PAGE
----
By Lindsey Hilsum. London Observer Service. September 10, 1995

KIGALI, Rwanda — “I couldn’t even kill a chicken,” said Paulina Nyiramasuhuko, the minister for women and the family in Rwanda’s ousted Hutu government.

“If there’s a person who says that a woman — a mother — killed, then I am ready to be confronted by that person,” she said in Zaire.

Nyiramasuhuko should be prepared, then, because she hasn’t been forgotten in her home town of Butare in Rwanda.

“She came to encourage people to kill. . . . I saw her in a car with gendarmes as escorts. She said, `You must start work; you must chase out the enemies.’ Then people picked up their machetes,” said Grace Hagenimana, a Tutsi peasant and mother of four whose husband was killed in the massacres that claimed more than half a million Rwandan lives last year.

Marguerite Musabyimana, a teacher’s assistant, hid at the Butare local administration building with her sister and brothers, where she observed Nyiramasuhuko.

“She would come at night in a car, driven by her son, with other people. These people came to where we were sleeping, looked for those they wanted, put them in their vehicle and took them away to be killed. . . . They had already prepared the graves.”

Musabyimana’s four brothers were killed.

These voices are among those heard in the Africa Rights report, “Not So Innocent: When Women Become Killers,” which describes research on how educated women leaders were among the organizers of the genocide in Rwanda and how Hutu peasant women were coerced into killing their Tutsi neighbors.

Nyiramasuhuko fled to Zaire when the Hutu government lost the war to the Tutsi-led Rwandan Patriotic Front. She was in a tent in the eastern Zairian town of Bukavu, where she runs the social services department at Inera camp.

Nyiramasuhuko said she was a volunteer trying to trace the families of orphaned and abandoned children.

In April and May 1994, when her accusers say she was whipping up peasants to kill, Nyiramasuhuko said she was holding “pacification meetings.”

“We wrote a pacification document saying people shouldn’t kill each other,” she said. “But when the RPF arrived, people in panic killed. It was war. It’s not true to say it was genocide.”

“The extent to which women took an active role in the killings is unprecedented anywhere in the world,” said Rakiya Omaar, the author of the African Rights report.

Government radio propaganda exploited the widely held perception in Rwanda that Tutsi women are the more attractive, encouraging Hutu women to finish off their rivals.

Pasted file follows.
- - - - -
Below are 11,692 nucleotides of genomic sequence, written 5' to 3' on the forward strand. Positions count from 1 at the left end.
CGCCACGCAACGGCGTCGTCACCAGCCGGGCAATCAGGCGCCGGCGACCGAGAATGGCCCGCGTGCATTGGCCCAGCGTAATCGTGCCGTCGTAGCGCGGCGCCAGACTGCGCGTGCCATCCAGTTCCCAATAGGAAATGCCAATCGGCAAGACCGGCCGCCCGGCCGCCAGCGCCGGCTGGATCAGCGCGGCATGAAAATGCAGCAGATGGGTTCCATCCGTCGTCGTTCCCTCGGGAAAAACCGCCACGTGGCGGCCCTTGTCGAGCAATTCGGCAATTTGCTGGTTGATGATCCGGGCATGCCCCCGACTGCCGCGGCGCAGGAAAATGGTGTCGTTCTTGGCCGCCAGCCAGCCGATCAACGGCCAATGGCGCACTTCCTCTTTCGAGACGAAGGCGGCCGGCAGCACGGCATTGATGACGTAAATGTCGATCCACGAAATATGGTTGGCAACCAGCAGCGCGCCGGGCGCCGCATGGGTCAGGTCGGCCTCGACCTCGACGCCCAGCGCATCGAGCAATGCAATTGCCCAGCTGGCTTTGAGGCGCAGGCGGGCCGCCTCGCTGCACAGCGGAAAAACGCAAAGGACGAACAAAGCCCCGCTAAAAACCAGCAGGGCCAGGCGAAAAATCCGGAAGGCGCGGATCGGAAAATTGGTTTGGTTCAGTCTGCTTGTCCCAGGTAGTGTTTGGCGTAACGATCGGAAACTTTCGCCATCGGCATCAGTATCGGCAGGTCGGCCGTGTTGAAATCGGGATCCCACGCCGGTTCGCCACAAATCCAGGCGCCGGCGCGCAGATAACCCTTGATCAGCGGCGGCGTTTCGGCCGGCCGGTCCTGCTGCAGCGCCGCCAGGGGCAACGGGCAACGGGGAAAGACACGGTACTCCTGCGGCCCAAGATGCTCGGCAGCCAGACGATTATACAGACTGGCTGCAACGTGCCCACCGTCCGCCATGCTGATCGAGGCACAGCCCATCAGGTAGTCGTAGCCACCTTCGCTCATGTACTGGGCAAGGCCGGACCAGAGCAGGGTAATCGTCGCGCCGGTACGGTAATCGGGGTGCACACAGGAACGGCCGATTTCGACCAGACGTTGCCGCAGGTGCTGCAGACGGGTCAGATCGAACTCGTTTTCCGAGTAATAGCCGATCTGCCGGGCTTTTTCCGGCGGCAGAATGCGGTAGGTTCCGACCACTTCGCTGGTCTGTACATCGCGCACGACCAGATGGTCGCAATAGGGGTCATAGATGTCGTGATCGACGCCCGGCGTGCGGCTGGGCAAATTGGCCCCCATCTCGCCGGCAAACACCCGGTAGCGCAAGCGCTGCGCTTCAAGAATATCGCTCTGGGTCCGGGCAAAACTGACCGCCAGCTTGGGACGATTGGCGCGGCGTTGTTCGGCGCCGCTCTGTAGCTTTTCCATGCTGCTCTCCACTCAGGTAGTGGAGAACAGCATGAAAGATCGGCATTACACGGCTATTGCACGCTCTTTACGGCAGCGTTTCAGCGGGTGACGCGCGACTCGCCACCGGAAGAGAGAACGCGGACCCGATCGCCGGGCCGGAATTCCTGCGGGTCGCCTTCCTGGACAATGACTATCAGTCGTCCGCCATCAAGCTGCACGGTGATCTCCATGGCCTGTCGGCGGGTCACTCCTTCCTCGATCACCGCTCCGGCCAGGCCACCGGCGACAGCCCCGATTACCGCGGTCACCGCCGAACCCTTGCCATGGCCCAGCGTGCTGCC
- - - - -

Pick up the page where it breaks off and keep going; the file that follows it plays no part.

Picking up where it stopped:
In the village of Sovu, about five miles from Butare, the testimony of survivors of a massacre at a health center implicates two Hutu nuns from a Benedictine convent.

Josee Mukarwego, a Hutu peasant who was married to a Tutsi, alleged that Mother Superior Gertrude Mukangango told Tutsis sheltering in the convent that they were making it dirty and noisy. “She went to get soldiers,” said Mukarwego.

The Tutsis, numbering more than 3,500, were forced into the center and attacked. Mukarwego’s husband and seven children were killed.

Another nun, Julienne Mukabutera, known by her religious name Kizito, is alleged to have participated in the killing. “Kizito came with the interahamwe,” said Mukarwego. “All of them were carrying jerrycans of petrol. Because people were hiding there, they were burnt in the garage, including my eldest son. There were many people inside. A man called Byumbuka set fire to the garage with petrol given to him by the sister.”

Several massacres occurred at Sovu. Other survivors added detail to Mukarwego’s testimony. The two nuns fled to Belgium, where they have been staying in their mother convent at Maredsous, near Namur.

Those most likely to be punished for their role in the killings are the 1,000 or so poor and illiterate women already held in Rwandan jails. When they were arrested, some confessed, but after more than a year in prison all declare their innocence.

One irony is that poor, uneducated Hutu women were traditionally Rwanda’s most oppressed people. Genocide turned them not into victims but killers.


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